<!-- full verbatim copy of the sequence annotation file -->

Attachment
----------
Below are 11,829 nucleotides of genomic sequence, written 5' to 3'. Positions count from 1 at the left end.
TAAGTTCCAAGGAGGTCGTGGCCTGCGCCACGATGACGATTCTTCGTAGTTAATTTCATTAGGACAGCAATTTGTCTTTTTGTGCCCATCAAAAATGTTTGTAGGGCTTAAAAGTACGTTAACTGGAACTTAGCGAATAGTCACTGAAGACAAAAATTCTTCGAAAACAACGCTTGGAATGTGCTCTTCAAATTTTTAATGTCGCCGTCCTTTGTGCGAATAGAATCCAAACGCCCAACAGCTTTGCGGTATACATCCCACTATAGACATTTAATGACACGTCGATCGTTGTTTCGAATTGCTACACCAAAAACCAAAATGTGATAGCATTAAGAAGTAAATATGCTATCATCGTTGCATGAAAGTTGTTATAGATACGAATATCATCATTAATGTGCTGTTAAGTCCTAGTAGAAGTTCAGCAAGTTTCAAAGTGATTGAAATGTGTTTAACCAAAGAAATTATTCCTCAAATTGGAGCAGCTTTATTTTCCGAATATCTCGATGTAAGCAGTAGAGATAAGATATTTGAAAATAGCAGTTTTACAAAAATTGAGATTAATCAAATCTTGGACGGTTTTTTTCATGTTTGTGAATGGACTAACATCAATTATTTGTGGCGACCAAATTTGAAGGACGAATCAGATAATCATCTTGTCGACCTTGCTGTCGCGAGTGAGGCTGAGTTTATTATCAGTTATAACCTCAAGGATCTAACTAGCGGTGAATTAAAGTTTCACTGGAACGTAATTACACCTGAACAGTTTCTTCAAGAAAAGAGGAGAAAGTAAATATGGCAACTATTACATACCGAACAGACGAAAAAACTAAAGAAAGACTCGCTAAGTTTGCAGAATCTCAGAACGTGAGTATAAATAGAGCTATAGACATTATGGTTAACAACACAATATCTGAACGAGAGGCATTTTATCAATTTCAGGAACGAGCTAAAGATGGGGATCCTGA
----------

Below are 11,829 nucleotides of genomic sequence, written 5' to 3'. Positions count from 1 at the left end.
TAAGTTCCAAGGAGGTCGTGGCCTGCGCCACGATGACGATTCTTCGTAGTTAATTTCATTAGGACAGCAATTTGTCTTTTTGTGCCCATCAAAAATGTTTGTAGGGCTTAAAAGTACGTTAACTGGAACTTAGCGAATAGTCACTGAAGACAAAAATTCTTCGAAAACAACGCTTGGAATGTGCTCTTCAAATTTTTAATGTCGCCGTCCTTTGTGCGAATAGAATCCAAACGCCCAACAGCTTTGCGGTATACATCCCACTATAGACATTTAATGACACGTCGATCGTTGTTTCGAATTGCTACACCAAAAACCAAAATGTGATAGCATTAAGAAGTAAATATGCTATCATCGTTGCATGAAAGTTGTTATAGATACGAATATCATCATTAATGTGCTGTTAAGTCCTAGTAGAAGTTCAGCAAGTTTCAAAGTGATTGAAATGTGTTTAACCAAAGAAATTATTCCTCAAATTGGAGCAGCTTTATTTTCCGAATATCTCGATGTAAGCAGTAGAGATAAGATATTTGAAAATAGCAGTTTTACAAAAATTGAGATTAATCAAATCTTGGACGGTTTTTTTCATGTTTGTGAATGGACTAACATCAATTATTTGTGGCGACCAAATTTGAAGGACGAATCAGATAATCATCTTGTCGACCTTGCTGTCGCGAGTGAGGCTGAGTTTATTATCAGTTATAACCTCAAGGATCTAACTAGCGGTGAATTAAAGTTTCACTGGAACGTAATTACACCTGAACAGTTTCTTCAAGAAAAGAGGAGAAAGTAAATATGGCAACTATTACATACCGAACAGACGAAAAAACTAAAGAAAGACTCGCTAAGTTTGCAGAATCTCAGAACGTGAGTATAAATAGAGCTATAGACATTATGGTTAACAACACAATATCTGAACGAGAGGCATTTTATCAATTTCAGGAACGAGCTAAAGATGGGGATCCTGA